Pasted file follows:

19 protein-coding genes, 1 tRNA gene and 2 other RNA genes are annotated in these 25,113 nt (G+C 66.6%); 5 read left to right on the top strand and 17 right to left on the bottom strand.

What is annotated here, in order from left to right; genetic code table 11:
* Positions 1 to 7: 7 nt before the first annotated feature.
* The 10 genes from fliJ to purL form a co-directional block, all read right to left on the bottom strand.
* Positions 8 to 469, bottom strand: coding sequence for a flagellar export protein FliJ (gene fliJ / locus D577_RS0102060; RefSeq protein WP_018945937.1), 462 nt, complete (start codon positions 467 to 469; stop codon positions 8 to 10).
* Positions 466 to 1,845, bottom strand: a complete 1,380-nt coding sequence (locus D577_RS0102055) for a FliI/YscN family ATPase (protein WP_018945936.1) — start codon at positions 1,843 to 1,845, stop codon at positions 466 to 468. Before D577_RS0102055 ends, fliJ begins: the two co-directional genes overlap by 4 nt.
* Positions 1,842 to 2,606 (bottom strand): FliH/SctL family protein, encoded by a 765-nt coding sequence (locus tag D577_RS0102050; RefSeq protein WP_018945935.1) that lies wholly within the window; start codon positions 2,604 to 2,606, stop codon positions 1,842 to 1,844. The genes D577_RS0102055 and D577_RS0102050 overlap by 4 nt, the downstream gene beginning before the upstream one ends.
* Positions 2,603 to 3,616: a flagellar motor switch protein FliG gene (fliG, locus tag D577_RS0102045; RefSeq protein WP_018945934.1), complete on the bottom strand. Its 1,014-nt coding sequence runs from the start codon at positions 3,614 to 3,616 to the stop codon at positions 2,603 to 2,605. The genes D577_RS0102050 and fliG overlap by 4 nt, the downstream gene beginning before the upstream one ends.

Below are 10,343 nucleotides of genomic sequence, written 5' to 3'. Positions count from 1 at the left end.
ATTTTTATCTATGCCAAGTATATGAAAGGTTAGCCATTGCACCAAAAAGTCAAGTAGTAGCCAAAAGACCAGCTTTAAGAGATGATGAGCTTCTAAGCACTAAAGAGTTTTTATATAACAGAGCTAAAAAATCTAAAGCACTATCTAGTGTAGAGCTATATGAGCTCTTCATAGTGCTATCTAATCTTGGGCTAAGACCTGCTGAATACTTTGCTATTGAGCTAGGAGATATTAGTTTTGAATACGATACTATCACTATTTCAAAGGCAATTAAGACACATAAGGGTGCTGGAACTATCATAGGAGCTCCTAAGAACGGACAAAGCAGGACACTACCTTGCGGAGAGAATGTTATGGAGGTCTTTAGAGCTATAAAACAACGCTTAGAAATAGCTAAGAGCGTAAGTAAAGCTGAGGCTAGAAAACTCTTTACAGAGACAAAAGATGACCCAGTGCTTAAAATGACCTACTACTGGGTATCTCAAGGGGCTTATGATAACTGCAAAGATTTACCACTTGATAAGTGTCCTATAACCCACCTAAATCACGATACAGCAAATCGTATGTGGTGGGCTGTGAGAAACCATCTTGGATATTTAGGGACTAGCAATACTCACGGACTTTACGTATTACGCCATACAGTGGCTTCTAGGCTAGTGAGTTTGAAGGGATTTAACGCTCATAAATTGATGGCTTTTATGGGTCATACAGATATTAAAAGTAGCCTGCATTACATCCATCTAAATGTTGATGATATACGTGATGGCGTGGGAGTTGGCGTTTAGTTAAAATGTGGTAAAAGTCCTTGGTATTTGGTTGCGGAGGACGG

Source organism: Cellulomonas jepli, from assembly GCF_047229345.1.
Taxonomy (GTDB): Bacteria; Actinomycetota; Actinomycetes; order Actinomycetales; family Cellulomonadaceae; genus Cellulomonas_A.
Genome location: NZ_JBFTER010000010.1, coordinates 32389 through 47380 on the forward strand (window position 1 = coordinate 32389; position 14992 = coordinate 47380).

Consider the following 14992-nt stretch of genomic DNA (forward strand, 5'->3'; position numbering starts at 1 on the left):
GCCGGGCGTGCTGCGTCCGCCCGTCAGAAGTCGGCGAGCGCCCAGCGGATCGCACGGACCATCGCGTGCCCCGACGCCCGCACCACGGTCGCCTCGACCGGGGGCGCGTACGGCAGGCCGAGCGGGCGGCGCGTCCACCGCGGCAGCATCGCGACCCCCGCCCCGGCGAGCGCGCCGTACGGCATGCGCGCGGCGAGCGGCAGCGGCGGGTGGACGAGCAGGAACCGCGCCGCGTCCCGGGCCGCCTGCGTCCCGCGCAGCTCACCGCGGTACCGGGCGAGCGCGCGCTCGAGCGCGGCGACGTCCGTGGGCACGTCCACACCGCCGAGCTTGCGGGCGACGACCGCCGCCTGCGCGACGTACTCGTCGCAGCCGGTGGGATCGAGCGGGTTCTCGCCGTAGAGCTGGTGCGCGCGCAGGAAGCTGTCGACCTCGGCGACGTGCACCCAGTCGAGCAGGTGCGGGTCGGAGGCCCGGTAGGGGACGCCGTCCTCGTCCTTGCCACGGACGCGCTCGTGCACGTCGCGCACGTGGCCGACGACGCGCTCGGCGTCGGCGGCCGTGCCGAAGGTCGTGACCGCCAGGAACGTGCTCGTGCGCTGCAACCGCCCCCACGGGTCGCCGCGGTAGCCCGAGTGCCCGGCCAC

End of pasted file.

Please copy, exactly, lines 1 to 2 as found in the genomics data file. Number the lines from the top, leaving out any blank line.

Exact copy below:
19 protein-coding genes, 1 tRNA gene and 2 other RNA genes are annotated in these 25,113 nt (G+C 66.6%); 5 read left to right on the top strand and 17 right to left on the bottom strand.

What is annotated here, in order from left to right; genetic code table 11: